Before delving into perspectives and revelations on suffering and the beauty that may come of it, I want to begin with a disclaimer and subsequent ground rules between you, the reader, and me, the writer:
I can acknowledge that there has been significant harm done per the discussion of suffering within the American Church. Many of us have been given the message that our suffering and pain is resulting from a lack of trust or lack of fervent prayer. Many of us have suffered in silence and isolation, as our brothers and sisters do not have the language or context for what we are carrying and would rather dismiss it than to sit with us in it. But these responses are very much not what Jesus modeled or instructed us in.
Though it may be uncomfortable, I want to invite you into a dialogue around what we can do with suffering and if or how we might find redemption on the other side. Please know that this is not intended to produce black and white answers. Also, note that each of us holds a slightly different definition of suffering and of beauty—I welcome your varying perspective of these terms and ask that you do the same with mine.
After reading the other blog posts contributed for this theme of “Beauty from Suffering,” and following up in conversation with trusted friends over the past few weeks, I have asked the Lord to highlight where His voice can be found in our pondering.
I’ve been reminded that the experience of suffering is vast and varied, encompassing systemic suffering that includes poverty, starvation and oppression; as well as individual impacts of suffering seen in grief, abuse and discomfort.
So is it possible, or even necessary, to identify associations of beauty with the expanse of creation’s suffering across the globe?
As a creature wired for hope and a follower of Jesus who is looking for His stories of redemption, I find myself longing to say yes. I find that the pursuit of beauty in the midst of or during the aftermath of suffering is a worthy cause, though my understanding of when and how to identify that beauty is shifting.
When I consider the very human experience of Jesus weeping in Gethsemane and withstanding agonizing pain on the cross—the epitome of suffering, I really don’t believe that He was acknowledging beauty at that moment. There was no beauty in the feeling of abandonment that consumed Him as He cried out to God, questioning why He had been forsaken. And this is Jesus, the omniscient, God-became-man Jesus, who knew the incredibly beautiful ending to the story of the cross.
So we can hold to the truth of Jesus’ story and trust that beauty will likely not occur simultaneous to suffering. But that doesn’t mean that beauty isn’t still to come. As Dr. Tony Compolo has reminded us, we may suffer on Good Friday, but “Sunday’s Comin'!” This life of following Jesus is marked by numerous stories of redemption that reveal beauty after suffering.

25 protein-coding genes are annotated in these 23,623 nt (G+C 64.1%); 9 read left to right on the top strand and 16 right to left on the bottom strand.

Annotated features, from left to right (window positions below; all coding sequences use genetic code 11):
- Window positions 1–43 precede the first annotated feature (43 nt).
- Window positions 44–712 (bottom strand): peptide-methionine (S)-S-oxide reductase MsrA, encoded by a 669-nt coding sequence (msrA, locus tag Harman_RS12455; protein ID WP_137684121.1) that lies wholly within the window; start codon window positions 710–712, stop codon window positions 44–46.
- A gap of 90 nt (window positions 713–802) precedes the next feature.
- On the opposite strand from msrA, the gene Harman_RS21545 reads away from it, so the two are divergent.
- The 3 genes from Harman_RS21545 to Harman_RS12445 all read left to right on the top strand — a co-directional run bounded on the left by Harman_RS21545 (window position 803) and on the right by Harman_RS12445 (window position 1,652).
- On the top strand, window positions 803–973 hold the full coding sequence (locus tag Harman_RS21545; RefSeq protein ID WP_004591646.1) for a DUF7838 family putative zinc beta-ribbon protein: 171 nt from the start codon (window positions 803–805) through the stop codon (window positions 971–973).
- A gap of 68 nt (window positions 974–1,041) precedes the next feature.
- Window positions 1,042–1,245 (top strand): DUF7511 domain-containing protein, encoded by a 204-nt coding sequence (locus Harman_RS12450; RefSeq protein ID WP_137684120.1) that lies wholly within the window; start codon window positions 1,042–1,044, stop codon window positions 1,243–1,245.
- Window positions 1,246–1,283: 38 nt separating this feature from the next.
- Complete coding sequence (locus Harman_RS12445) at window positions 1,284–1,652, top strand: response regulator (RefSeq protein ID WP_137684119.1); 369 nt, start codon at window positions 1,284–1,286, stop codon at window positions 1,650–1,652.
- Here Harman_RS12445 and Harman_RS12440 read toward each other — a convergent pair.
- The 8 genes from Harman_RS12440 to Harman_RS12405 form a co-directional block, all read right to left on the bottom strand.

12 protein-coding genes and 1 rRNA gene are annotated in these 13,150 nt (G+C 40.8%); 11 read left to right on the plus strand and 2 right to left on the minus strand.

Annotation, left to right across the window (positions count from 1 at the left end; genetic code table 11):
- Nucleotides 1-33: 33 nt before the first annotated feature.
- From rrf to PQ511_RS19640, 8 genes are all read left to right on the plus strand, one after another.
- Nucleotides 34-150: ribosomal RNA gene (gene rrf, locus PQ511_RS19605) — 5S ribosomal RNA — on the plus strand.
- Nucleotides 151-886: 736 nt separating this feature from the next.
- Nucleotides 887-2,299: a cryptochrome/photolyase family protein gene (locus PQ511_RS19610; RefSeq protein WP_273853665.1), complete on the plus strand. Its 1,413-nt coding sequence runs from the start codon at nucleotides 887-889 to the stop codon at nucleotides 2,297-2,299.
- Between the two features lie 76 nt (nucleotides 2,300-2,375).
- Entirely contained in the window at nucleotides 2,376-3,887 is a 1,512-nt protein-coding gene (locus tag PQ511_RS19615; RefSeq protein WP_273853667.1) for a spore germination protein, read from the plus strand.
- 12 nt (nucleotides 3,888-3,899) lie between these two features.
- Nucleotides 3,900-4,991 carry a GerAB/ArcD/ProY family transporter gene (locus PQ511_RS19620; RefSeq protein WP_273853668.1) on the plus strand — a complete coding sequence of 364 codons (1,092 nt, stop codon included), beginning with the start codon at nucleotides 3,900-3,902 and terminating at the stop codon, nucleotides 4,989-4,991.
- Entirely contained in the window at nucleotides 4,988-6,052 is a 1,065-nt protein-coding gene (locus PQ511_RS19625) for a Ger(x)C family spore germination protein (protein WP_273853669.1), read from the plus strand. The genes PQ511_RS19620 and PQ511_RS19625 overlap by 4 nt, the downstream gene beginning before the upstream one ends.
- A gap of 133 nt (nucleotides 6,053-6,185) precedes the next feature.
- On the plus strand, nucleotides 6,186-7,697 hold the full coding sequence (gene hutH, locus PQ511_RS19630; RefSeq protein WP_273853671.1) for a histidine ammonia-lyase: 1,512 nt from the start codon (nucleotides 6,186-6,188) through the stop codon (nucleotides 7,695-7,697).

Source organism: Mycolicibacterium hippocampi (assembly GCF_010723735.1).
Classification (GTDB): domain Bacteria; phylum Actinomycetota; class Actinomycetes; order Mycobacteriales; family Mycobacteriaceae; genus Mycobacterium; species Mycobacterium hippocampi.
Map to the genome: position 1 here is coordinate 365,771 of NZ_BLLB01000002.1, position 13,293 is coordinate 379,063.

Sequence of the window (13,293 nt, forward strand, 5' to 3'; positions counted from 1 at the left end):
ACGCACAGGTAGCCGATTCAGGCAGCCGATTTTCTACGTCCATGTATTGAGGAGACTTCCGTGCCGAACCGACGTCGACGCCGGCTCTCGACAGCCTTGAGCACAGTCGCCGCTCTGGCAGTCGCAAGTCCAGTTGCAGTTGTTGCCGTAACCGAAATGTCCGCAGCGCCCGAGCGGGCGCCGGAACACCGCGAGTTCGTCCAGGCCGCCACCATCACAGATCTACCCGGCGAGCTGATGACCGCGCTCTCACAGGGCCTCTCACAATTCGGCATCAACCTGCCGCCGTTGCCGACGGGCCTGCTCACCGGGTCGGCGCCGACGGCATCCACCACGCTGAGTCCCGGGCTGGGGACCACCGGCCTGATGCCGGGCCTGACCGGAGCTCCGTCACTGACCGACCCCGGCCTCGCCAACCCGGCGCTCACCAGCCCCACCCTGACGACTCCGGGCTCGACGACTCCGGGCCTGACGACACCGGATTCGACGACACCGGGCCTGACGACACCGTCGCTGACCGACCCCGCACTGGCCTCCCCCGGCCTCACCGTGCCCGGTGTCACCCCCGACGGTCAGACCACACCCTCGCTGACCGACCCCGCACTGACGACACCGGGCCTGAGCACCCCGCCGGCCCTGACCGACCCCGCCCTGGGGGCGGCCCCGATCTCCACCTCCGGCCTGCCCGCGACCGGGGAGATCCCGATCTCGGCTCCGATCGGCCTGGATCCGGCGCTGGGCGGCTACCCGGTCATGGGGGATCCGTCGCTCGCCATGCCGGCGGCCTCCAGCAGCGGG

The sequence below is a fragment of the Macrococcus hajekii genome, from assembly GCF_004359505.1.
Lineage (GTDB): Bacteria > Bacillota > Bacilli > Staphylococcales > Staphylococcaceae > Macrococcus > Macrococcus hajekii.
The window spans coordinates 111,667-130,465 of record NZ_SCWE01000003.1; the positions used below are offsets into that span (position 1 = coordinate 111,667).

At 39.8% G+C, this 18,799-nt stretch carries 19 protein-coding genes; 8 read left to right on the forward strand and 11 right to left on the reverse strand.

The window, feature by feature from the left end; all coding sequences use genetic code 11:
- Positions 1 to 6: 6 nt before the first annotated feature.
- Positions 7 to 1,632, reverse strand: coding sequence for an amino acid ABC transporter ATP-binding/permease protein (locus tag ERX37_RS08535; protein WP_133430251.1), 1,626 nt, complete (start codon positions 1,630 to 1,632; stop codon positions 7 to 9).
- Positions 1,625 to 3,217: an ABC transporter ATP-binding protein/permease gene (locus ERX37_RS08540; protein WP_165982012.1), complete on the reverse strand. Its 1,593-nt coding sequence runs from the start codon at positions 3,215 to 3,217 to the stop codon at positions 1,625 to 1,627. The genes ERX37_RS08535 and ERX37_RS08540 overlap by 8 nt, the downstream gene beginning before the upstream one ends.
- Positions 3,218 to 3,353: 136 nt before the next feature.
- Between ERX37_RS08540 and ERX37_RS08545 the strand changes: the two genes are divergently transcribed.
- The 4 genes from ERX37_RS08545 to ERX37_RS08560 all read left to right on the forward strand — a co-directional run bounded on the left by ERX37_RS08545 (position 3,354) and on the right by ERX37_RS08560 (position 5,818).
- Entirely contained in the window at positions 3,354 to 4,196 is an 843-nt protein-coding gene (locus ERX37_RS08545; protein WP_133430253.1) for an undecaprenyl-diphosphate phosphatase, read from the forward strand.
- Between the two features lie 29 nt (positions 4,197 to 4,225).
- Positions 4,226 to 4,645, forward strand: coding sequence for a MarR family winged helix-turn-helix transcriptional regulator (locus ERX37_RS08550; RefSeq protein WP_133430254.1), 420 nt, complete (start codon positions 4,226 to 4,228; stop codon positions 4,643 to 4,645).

I want to pause here and note, though beauty will often follow suffering in the way of redemption, as it did with the cross, I don’t know if that’s always the case. There may be some stories of systemic or personal suffering that do not result in beauty. As followers of a Redeemer God, this can be frightening, confusing, and may even lead to serious questioning of our faith and of His goodness.
Just in the way that heavy rains can contribute to life as green grass grows the next day, or can cause flooding and destruction, suffering can produce experiences that are beyond our understanding. And this is a conversation that is not often held in the American church and I broach without having all the answers.
So even as that may be true, I don’t believe we are to diminish or disregard opportunities to find beauty in the ashes of suffering. Identifying beauty does not have to negate the severity of the suffering, but rather, it is what gives us the hope to continue to choose life, despite the many stories that end in pain.
Jesus invites us into the discovery of beauty in unlikely places, noting that those who are poor in spirit, meek and persecuted because of righteousness will be blessed. [Matthew 5:3-12]
May we spur one another on toward hope and good deeds, while still holding space for one another’s suffering that has not yet been redeemed. And please, find the courage to seek out trusted loved ones to grapple with this topic. The weighty, muddy concepts of faith are often the most worth wrestling with, and the act of baring our hearts to God and one another can be where we discover the purest revelations.
Praise the Lord.
Praise the Lord, O my soul.
I will praise the Lord all my life;
I will sing praise to my God as long as I live.
Do not put your trust in princes,
In mortal men, who cannot save.
When their spirit departs, they return to the ground;
On that very day their plans come to nothing.
Blessed is he whose help is the God of Jacob,
Whose hope is in the Lord his God,
The Maker of heaven and earth,
The sea, and everything in them—
The Lord, who remains faithful forever.
He upholds the cause of the oppressed
And gives food to the hungry.
The Lord sets the prisoners free,
The Lord gives sight to the blind,
The Lord lifts up those who are bowed down,
The Lord loves the righteous.
The Lord watches over the alien
And sustains the fatherless and the widow,
But he frustrates the ways of the wicked.
The Lord reigns forever,
Your God, O Zion, for all generations.
Praise the Lord.
Find rest, O my soul, in God alone;
My hope comes from him.
He alone is my rock and my salvation;
He is my fortress, I will not be shaken.
My Salvation and my honor depend on God;
He is my mighty rock, my refuge.
Trust in him at all times, O people;
Pour out your hearts to him,
For God is our refuge.